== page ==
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I have an NSMutableArray which returns me some object. The object which I added had properties name,age.

now when I use these properties on the Object returned ( or obj.age ), Compiler says, no such member, use (->) instead of (.)

I understand that NSObject wont have these members and hence it wont understand the property.

But If i use setters, and getters as method ([obj name] or [obj age]) syntax instead of this properties, I dont get any errors.

But using property means calling a setter or getter only ?
ad Objective C is suppose to be dynamic language, right ?

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up vote 1 down vote accepted

That's right - dot syntax is not supported in such case.

You need to cast a pointer to the actual class:

((MyObject*)[array objectAtIndex: 0]).name = @"Bill";
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Do you cast the returned object to your object type (MyObject)?

You should do something like:

((MyObject*)[mutableArray objectAtIndex:0]).age = 20;

The reason you're not getting any errors when using [[mutableArray objectAtIndex:0] name] syntax is that you're calling a method on the returned object (which is of type id), and id s tend to not choke in the compile-time if you call a (yet) non-existant method on them. At the run-time, [mutableArray objectAtIndex:0] might resolve to type MyObject an in that case, the message [obj name] has a proper implementation (IMP). If it doesn't resolve to MyObject, your app will crash.

And note that the reason you're not even getting a compile-time warning is that Xcode knows that there is at least 1 class in your codebase that implements the method name, and it trusts you with calling this method only on instances of that class. if you do something like ((MyObject*)[mutableArray objectAtIndex:0]).ageeeeee = 20;, it'll give you a warning as there's a very good chance that it'll crash (no class in your app implements the method ageeeeee statically).

The type id does not have a property name, and that's why you can't use dot syntax.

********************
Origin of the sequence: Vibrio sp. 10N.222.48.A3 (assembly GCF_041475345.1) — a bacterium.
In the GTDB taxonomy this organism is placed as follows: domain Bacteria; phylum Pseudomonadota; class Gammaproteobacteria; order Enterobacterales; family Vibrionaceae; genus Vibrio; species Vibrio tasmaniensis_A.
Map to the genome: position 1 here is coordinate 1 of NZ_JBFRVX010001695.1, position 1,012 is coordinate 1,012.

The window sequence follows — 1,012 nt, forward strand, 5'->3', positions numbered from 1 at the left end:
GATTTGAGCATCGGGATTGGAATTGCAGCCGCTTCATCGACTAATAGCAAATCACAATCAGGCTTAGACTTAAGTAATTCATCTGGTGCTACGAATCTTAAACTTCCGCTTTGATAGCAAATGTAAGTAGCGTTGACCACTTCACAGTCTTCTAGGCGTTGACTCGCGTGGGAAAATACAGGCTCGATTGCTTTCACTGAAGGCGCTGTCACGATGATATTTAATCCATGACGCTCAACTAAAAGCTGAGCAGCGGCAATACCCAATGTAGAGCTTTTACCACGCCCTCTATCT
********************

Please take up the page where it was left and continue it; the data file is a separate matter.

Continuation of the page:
Actually, this incident shows perfectly why ObjC is called a dynamic language!

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Thats fine. but the dot syntax is suppose to represent a call to setter or getter method. so shouldn't it work the way as a method call whether or not it existed ? anyways.. thanks for the clarification :) – Amogh Talpallikar Mar 9 '12 at 5:50
What if the property is supposed to be read only? Unless the compiler knows exactly which class/property you are talking about, it can't know whether you should be allowed to use it (at least in the case where you want to set the value). – UIAdam Mar 9 '12 at 5:55
@UIAdam: Nice point but if the property is readonly then, setter wont be generated, and i should get an "unrecognized selector sent to object exception" at runtime. – Amogh Talpallikar Mar 9 '12 at 6:00
@UIAdam: The compiler handles those cases properly. If you have only one other class MyObject with a readonly property of age, method calls such as [[array objAtIndex:0] setAge:100]; will result in a warning too. If there are multiple classes with age properties and at least one of them is readwrite, then it won't produce any warnings. – Pooria Azimi Mar 9 '12 at 6:03
@AmoghTalpallikar It's rather complicated, but I think answers this question very well. – Pooria Azimi Mar 9 '12 at 6:04

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